Legalize and Tax Cannabis Just Like Alcohol and Tobacco

End the hypocritical stupidity putting people in jail for using a medicinal plant that is far safer than alcohol and tobacco. Alcohol kills millions of people every year.  Cannabis science has insufficient evidence of even a single death from overdose. Legalize it, regulate it for safety, and tax it.

This is a racial issue because black communities have been statistically jailed higher than other races, especially for non-violent crimes. They should get a profit share of cannabis tax revenue as part of reparations, like Native Americans get casino revenue.

Remove Columbus Day from the Federal Holiday List

A good system for judging whether or not to celebrate someone from the past is if they were good in their time, judged by the standards of their day, not just ours.

George Washington was a farmer who owned slaves, but he made the rare choice to free them, and spoke often about his desire to end slavery. He knew the topic of slavery would tear our fledgling country apart, foreseeing the Civil War before almost anyone. That’s why Washington’s ideas are worth celebrating, and his statues worth honoring, even today.

Columbus was an explorer, and exploration should be celebrated. That’s why we donate to the Planetary Society every month, and their mission to encourage space exploration. We should honor the deep, human need to explore. But Columbus was also a ruthless conqueror who tortured people for not bending to his will. We should celebrate exploration, not conquest.

Today there is a movement to replace Columbus Day with Indigenous Peoples’ Day. This is a good mission. It’s true that most indigenous people were just as violent as Columbus, even amongst their own tribes and cities.  But it’s better to celebrate people who fought in defense of their culture, who stood up to conquerers.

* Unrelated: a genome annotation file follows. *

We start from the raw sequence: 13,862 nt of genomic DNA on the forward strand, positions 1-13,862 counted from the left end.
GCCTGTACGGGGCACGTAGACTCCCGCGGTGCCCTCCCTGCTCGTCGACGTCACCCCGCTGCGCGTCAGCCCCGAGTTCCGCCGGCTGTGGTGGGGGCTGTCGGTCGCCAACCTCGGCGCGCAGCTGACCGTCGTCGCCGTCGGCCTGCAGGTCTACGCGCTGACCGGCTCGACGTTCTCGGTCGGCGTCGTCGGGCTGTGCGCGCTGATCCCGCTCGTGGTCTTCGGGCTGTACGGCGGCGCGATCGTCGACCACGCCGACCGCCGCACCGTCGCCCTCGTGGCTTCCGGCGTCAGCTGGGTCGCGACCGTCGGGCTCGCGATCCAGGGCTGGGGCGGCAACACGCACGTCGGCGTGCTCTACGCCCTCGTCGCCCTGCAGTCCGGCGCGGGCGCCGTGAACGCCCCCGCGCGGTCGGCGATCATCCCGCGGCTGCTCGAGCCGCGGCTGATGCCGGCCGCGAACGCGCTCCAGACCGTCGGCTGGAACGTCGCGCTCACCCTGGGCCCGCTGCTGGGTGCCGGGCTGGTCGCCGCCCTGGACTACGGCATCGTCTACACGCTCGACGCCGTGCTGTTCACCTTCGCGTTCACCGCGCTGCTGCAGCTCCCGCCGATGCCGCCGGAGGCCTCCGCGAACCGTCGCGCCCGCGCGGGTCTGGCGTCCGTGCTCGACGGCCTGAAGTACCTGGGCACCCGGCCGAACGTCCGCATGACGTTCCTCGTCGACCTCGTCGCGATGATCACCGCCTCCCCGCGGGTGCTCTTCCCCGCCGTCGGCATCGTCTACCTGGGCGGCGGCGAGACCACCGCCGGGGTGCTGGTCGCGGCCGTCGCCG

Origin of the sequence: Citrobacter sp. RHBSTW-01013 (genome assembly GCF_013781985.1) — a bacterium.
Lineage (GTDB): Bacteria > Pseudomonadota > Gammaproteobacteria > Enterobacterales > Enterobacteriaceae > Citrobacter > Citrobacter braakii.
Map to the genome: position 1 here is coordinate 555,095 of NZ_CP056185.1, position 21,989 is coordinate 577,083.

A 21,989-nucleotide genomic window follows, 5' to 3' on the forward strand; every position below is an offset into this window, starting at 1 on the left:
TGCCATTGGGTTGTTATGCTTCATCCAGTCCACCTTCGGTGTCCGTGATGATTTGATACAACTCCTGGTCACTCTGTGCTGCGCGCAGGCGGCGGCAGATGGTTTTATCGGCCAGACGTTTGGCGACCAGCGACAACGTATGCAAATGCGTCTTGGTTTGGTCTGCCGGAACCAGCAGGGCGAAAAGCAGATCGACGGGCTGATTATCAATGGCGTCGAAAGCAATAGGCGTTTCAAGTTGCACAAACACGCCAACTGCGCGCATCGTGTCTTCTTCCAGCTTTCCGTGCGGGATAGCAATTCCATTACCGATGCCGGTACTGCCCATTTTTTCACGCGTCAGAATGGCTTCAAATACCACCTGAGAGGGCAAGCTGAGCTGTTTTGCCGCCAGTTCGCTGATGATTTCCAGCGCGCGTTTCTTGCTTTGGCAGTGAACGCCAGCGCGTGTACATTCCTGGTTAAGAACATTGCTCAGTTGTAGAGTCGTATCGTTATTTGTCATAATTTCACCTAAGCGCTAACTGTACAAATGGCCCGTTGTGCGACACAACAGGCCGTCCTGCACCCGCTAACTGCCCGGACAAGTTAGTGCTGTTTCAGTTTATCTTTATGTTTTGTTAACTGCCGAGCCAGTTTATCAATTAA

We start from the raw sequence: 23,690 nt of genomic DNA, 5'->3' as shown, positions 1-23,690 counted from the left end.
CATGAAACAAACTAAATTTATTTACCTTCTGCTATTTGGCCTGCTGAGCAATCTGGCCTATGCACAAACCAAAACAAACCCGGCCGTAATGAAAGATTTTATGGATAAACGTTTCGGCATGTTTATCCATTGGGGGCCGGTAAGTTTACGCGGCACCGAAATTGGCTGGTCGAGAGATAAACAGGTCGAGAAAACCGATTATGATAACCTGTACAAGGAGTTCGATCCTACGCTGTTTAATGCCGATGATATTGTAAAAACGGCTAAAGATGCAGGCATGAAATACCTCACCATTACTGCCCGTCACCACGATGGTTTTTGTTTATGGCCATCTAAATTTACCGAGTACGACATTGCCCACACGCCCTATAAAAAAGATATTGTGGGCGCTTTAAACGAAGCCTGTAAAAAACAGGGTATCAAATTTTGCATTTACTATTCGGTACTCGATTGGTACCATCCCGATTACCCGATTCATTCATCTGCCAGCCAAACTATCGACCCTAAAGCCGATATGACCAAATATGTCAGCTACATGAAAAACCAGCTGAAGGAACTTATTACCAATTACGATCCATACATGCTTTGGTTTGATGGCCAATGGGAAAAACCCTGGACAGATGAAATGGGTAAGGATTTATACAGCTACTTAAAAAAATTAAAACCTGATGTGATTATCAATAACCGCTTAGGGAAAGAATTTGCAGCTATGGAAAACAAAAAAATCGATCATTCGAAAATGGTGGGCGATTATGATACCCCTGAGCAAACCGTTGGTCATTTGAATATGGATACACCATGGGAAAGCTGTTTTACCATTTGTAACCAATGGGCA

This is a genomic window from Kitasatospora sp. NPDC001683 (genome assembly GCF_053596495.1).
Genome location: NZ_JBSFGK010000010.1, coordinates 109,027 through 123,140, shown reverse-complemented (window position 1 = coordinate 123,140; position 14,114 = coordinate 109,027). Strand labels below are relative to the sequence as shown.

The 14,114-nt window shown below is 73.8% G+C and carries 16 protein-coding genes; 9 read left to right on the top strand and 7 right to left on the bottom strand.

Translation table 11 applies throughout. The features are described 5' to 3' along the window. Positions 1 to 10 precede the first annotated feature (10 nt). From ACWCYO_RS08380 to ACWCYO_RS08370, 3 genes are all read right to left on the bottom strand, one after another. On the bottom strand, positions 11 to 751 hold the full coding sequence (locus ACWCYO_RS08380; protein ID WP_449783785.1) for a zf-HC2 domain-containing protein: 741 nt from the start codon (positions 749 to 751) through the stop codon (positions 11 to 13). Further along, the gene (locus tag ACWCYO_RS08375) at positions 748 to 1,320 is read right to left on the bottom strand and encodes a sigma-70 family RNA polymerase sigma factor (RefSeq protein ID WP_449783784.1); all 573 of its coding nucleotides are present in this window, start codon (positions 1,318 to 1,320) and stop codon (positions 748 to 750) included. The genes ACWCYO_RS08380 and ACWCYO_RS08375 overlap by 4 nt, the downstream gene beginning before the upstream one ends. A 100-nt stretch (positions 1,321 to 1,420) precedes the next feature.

History is full of ideas more worthy of celebrating than Columbus.

For example, the 300 Spartans, who fought and died 2501 years ago at the Battle of Thermopylae. The Spartans were far from perfect. But they’re remembered for fighting against conquerors, sacrificing everything to defend the idea of freedom in the face of tyranny.

That’s why I make pottery to honor these ancient Spartan Warriors, in collaboration with world renowned author Steven Pressfield.

Art Before Business

Some people think businesses should stay out of politics to make customers happy. They’re not wrong, it makes good business sense. You’ll probably make a lot more money that way. 

When I designed a “Cosmic Mug” style Factory Made in China, the mugs helped us generate the highest monthly revenue in my company history. Affordable and beautiful. Win-win, right?

Not exactly. Even though this project was profitable, I ended it. I don’t want to participate in growing a system of factory workers doing hard, manual labor, when I believe it’s better to make art.

My decision was also related to fighting racism. That’s why I donated to the Uyghur Human Rights Project to assist with Uyghur people who are being oppressed by the Chinese government, as evidence from BBC reports. More remarkable evidence comes in this heartfelt podcast interview on Daily Stoic with Uyghur Refuge Ferkat Jawdat. The story of his trapped, tortured mother was enough to encourage me to donate to their worthy cause.

Art Should Be An Act Of Courage

The pot below was made by David Drake, aka “Dave the Potter,” an enslaved potter in the 1800s in South Carolina. Legend tells how Dave lost a leg because his owner beat him for inscribing his pottery with poetry.

“I made this jar for cash, though it is called lucre trash. – Dave”

As an enslaved person, Dave surely knew that any act of expression could have dire consequences. Imagine being so oppressed that writing a poem costs you your leg. He did it anyway. That’s why Dave’s craft embodies true courage.

I believe we should honor good ideas, and people who made worthy sacrifices. George Floyd may not have chosen to be a martyr, but his sacrifice is worth honoring because it represents bigger problems that we all have a duty to solve.

Politics will never be the main focus of my art. But I’ll never shy away from sharing ideas that I believe make the world better.

“Art Takes Courage” Giveaway: $562 value
Enter Here, No Purchase Necessary

What’s a better combo than a great book and mug? Start your day with one of our most popular, valuable coffee mug styles by Cherrico Pottery. Enjoy your morning coffee over a new book by New York Times bestselling author Ryan Holiday. One lucky winner will get:

How To Deal With Criticism

If you make art, eventually you’ll come across someone who won’t like your work. They might even hate it, hurl insults, and tell you why they’re right and you’re wrong. Always remember— trying to please everyone is a trap. Take criticism for what it is: a sign that your art is powerful, and that you’re not making art for critics, or for everyone. You’re making your art for your fans, and your love of the craft. Admit that this is enough, and ignore the rest.